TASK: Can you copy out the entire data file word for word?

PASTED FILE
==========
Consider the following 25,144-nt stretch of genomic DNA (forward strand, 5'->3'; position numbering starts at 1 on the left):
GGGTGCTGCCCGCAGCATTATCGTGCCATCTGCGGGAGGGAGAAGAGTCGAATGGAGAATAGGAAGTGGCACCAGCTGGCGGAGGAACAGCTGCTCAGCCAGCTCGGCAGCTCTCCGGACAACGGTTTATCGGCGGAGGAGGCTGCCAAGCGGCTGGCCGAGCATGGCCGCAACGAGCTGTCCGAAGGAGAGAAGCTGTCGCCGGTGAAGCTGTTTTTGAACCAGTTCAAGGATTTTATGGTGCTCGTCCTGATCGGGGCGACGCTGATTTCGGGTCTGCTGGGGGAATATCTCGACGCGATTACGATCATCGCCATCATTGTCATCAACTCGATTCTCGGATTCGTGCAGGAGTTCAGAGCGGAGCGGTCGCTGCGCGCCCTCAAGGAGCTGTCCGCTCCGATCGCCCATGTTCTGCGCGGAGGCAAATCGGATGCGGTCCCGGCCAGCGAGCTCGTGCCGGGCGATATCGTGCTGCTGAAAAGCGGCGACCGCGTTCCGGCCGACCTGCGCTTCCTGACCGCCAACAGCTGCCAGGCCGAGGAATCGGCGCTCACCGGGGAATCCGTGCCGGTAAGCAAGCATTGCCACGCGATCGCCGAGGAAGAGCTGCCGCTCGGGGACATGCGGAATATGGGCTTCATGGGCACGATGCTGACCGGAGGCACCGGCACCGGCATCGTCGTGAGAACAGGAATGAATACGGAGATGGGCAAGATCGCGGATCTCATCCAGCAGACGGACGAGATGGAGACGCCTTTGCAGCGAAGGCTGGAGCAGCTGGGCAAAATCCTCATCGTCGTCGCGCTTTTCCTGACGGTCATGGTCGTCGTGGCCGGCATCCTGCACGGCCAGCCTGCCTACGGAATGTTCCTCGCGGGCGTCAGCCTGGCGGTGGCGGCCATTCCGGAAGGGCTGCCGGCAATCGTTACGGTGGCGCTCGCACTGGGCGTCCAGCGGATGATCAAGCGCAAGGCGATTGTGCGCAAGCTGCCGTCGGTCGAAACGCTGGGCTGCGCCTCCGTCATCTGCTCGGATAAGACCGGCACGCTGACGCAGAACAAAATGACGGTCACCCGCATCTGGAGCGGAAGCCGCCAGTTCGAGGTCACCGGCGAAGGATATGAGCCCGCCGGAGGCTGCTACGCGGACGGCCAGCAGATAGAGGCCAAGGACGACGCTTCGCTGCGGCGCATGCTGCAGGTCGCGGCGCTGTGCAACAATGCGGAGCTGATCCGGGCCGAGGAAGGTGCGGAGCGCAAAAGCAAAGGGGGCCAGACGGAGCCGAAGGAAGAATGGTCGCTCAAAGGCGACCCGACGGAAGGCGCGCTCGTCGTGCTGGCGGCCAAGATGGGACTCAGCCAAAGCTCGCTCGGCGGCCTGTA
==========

Consider the following 25,144-nt stretch of genomic DNA (forward strand, 5'->3'; position numbering starts at 1 on the left):
GGGTGCTGCCCGCAGCATTATCGTGCCATCTGCGGGAGGGAGAAGAGTCGAATGGAGAATAGGAAGTGGCACCAGCTGGCGGAGGAACAGCTGCTCAGCCAGCTCGGCAGCTCTCCGGACAACGGTTTATCGGCGGAGGAGGCTGCCAAGCGGCTGGCCGAGCATGGCCGCAACGAGCTGTCCGAAGGAGAGAAGCTGTCGCCGGTGAAGCTGTTTTTGAACCAGTTCAAGGATTTTATGGTGCTCGTCCTGATCGGGGCGACGCTGATTTCGGGTCTGCTGGGGGAATATCTCGACGCGATTACGATCATCGCCATCATTGTCATCAACTCGATTCTCGGATTCGTGCAGGAGTTCAGAGCGGAGCGGTCGCTGCGCGCCCTCAAGGAGCTGTCCGCTCCGATCGCCCATGTTCTGCGCGGAGGCAAATCGGATGCGGTCCCGGCCAGCGAGCTCGTGCCGGGCGATATCGTGCTGCTGAAAAGCGGCGACCGCGTTCCGGCCGACCTGCGCTTCCTGACCGCCAACAGCTGCCAGGCCGAGGAATCGGCGCTCACCGGGGAATCCGTGCCGGTAAGCAAGCATTGCCACGCGATCGCCGAGGAAGAGCTGCCGCTCGGGGACATGCGGAATATGGGCTTCATGGGCACGATGCTGACCGGAGGCACCGGCACCGGCATCGTCGTGAGAACAGGAATGAATACGGAGATGGGCAAGATCGCGGATCTCATCCAGCAGACGGACGAGATGGAGACGCCTTTGCAGCGAAGGCTGGAGCAGCTGGGCAAAATCCTCATCGTCGTCGCGCTTTTCCTGACGGTCATGGTCGTCGTGGCCGGCATCCTGCACGGCCAGCCTGCCTACGGAATGTTCCTCGCGGGCGTCAGCCTGGCGGTGGCGGCCATTCCGGAAGGGCTGCCGGCAATCGTTACGGTGGCGCTCGCACTGGGCGTCCAGCGGATGATCAAGCGCAAGGCGATTGTGCGCAAGCTGCCGTCGGTCGAAACGCTGGGCTGCGCCTCCGTCATCTGCTCGGATAAGACCGGCACGCTGACGCAGAACAAAATGACGGTCACCCGCATCTGGAGCGGAAGCCGCCAGTTCGAGGTCACCGGCGAAGGATATGAGCCCGCCGGAGGCTGCTACGCGGACGGCCAGCAGATAGAGGCCAAGGACGACGCTTCGCTGCGGCGCATGCTGCAGGTCGCGGCGCTGTGCAACAATGCGGAGCTGATCCGGGCCGAGGAAGGTGCGGAGCGCAAAAGCAAAGGGGGCCAGACGGAGCCGAAGGAAGAATGGTCGCTCAAAGGCGACCCGACGGAAGGCGCGCTCGTCGTGCTGGCGGCCAAGATGGGACTCAGCCAAAGCTCGCTCGGCGGCCTGTA